I finished a model, a Mechanical Mole!

Back about the beginning of the year, a couple model-building friends and I were jawing at lunch, and the Steampunk Tile Project emerged.

The year is 1899. Count Otto Von Bismarck, smarting from the humiliation of the Second Franco-Prussian War, readies his forces. Napoleon III, Emperor of France, is determined to defend Liberté, Égalité, and Fraternité.

Prussian walkers, mechanical moles, dirigibles, Fafnirs, and other terrific products of Prussian know-how stand poised to invade France. French ornithopters, land ironclads, balloon troops, Chevaliers de Ferres, and other clever creations of French ingenuity are ready to oppose them.

Nine foot-square tiles; nine modellers! Build a steampunk war machine!

The deadline is late this September, at a sci-fi model contest held at a local hobby shop.

So I whacked out nine tiles, and distributed them:

…and set to work on my own machine. I envisioned a gigantic mechanical mole, emerging from the trembling earth to disgorge a load of French troops. I started with the hull of a rocketship kit, the Pegasus “Mercury 9”, and built an auger for the bow:

I installed some seats for the troops:

…and some creative gizmology in the upper half of the hull:

The whole thing got plenty of rivets and a paint job in metallic tones:

And last month I got her finished:

A diorama is no fun unless there are cows:

(The interior lights up and the auger rotates when you flip a switch.)

Now I’m cheerleading the other builders as they approach the finish line. One guy has finished a mobile fort, built by none other than Andre Maginot:

…and there are a dirigible, a giant robot, and a Juggernaut tank that look like they’ll all make the deadline. Somewhat more iffy, deadline-wise, are a submarine, a railgun on spider legs, a land ironclad, and a set of tractor-drawn artillery pieces.

Did you do all that intricate work on the inside, and then close it up and partially bury it??

You model people are crazy. I love it :slight_smile:

How does the smokestack keep from being ripped off as it burrows though the ground? :confused:
Great work, very impressive.

Very nice work. Elegant tech, and evidently self-cleaning, too. :smiley:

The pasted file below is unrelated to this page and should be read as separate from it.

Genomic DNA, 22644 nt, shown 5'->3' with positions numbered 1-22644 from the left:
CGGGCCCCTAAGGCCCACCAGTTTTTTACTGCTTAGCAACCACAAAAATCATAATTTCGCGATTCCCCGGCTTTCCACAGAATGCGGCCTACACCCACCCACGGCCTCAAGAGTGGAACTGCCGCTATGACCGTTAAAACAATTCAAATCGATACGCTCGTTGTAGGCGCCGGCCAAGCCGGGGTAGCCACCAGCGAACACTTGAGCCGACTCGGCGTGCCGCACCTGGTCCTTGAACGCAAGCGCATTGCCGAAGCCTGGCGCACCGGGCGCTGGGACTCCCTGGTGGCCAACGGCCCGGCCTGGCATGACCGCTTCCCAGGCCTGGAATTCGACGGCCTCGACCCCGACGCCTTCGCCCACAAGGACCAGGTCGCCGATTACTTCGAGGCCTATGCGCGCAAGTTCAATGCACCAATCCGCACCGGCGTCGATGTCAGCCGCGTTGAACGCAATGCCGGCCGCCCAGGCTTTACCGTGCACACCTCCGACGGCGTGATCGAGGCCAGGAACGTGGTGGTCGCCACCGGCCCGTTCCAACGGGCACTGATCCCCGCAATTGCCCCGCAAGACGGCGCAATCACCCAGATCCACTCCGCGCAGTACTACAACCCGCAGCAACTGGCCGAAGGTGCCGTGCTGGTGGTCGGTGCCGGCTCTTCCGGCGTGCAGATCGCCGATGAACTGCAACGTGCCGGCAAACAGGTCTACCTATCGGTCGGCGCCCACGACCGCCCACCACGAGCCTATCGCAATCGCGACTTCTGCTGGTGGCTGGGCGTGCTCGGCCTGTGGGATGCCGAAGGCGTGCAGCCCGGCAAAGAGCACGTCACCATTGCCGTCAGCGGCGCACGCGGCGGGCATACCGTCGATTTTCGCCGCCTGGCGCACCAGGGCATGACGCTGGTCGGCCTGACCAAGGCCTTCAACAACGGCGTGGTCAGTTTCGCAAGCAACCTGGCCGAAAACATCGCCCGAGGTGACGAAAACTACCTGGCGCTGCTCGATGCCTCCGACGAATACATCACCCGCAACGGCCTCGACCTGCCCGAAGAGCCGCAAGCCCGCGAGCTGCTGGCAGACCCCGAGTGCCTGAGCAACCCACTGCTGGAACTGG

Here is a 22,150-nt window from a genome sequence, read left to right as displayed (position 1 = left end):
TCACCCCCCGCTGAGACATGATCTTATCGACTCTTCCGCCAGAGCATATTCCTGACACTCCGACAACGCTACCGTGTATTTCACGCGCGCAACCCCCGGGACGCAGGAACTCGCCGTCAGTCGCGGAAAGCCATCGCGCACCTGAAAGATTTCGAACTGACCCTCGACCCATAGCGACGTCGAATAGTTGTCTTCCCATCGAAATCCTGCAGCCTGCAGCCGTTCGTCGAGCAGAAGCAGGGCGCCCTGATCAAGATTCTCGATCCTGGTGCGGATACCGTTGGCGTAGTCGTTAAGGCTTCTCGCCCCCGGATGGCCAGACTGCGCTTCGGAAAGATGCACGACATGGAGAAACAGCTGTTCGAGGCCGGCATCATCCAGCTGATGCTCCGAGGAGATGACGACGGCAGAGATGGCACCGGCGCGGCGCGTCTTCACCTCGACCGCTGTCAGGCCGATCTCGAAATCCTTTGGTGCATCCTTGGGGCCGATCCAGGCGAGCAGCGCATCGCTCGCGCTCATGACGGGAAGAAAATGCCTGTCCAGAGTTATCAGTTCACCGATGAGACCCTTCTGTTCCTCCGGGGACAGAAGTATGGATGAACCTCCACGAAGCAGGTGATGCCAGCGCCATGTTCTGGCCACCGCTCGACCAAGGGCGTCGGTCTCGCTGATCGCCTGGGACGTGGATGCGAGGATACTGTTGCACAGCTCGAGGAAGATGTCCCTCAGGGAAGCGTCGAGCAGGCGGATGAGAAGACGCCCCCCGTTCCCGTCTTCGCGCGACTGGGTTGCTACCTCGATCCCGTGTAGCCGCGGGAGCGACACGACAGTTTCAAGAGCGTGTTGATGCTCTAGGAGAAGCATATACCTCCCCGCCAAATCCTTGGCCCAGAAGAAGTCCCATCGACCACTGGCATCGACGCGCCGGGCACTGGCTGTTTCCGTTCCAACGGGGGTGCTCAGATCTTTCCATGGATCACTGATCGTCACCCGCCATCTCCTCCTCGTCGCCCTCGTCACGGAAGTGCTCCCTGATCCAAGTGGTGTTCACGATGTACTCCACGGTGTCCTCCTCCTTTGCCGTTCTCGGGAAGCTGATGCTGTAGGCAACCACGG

No doubt it’s retractable in some fashion. The mole uses stored power while traveling underground; the smokestack is only deployed above ground, when the boilers are stoked to full to spin the flywheels back up to speed.

Yes, yes, I did. :smiley: (Some of it is visible through the hatch opening in the belly.)

Balance pretty much has it pegged; the brace behind it folds and the stack sits in a trough along the top of the vehicle. The turret retracts in a similar fashion. Supposedly. One of the rules of the Project is that “The normal laws of engineering are suspended for the duration of the Project.” :wink: (We all know that a vehicle which moved on tracks would be completely impossible in real life.) :smiley:

Murdoch Mysteries (“The steampunk detective”) did an episode this year about a mechanical mole.

I have pretty much spoiled the end episode with that sentence but here’s the episode if you want to rent it. The enjoyment is in how they find the mole!

So yeah, post #2 already said it, but it bears repeating: You model people are crazy. I love it!

Beautiful! I love the interior! It does look awful clean for something that just tunneled out of the ground, though.

How many works of fiction have these auger-nosed vehicles been in? I remember one in an old old Batman story, and of course there was the Underminer. Did Jules Verne have one?

They were pretty much a staple of pulp sci-fi during the Twenties and Thirties; lots of covers featured brightly-colored moles tunnelling out of the ground to blight someone’s day.

I don’t think Verne ever wrote about one, though.

Damn, you do fine work!

And while Miller is correct, the exterior is so beautiful that I can’t bring myself to complain. Did you use foil or paint?

Thank you all for the kind comments!

Miller and Balance are right; although there’s some weathering, it’s not much, and it doesn’t show up in photos very well. I had originally planned to go whole-hog with the weathering, but after I got it painted, it looked so lovely I didn’t have the heart to really grunge it up. :slight_smile:

The metallic colors are Al-Clad lacquers. They have a wide range of metallics, and they airbrush really well straight out of the bottle, go on smooth, dry quickly; great stuff.

The rivets are decals; an outfit called Archer Fine Transfers makes them. They’re little round blobs of some kind of resin on clear decal paper; just cut off a strip and apply. Much much easier than any other way of making rivets. Archer also offers other 3-dimensional decals: woodgrain, treadplate, weld beads, etc. Great stuff, although pricey.

it doesn’t need to be weathered more - mole people know how to keep thier mole machines clean.

Oh. I thought you were going to describe a spicy Mexican dish with chocolate, or something that grows on your face. Then again… :smiley:

that makes zero sense -

Made perfect sense to me, although I’m having trouble picturing the mechanism that would make the mole. Personally, my initial thought was of a Talpidae of some sort.

Mole sauce

Facial mole

Star-Nosed mole

Mole of oxygen

That is just cool!

I’m impressed, and also can’t believe you put all that detail into the interior.

Promise you’ll follow up with all of the tiles reassembled?

That’s my plan! I’m pretty excited to see how the whole shebang turns out. :slight_smile:

Also, appropos of nothing:

Dunkirk mole

Another kind of mole :wink: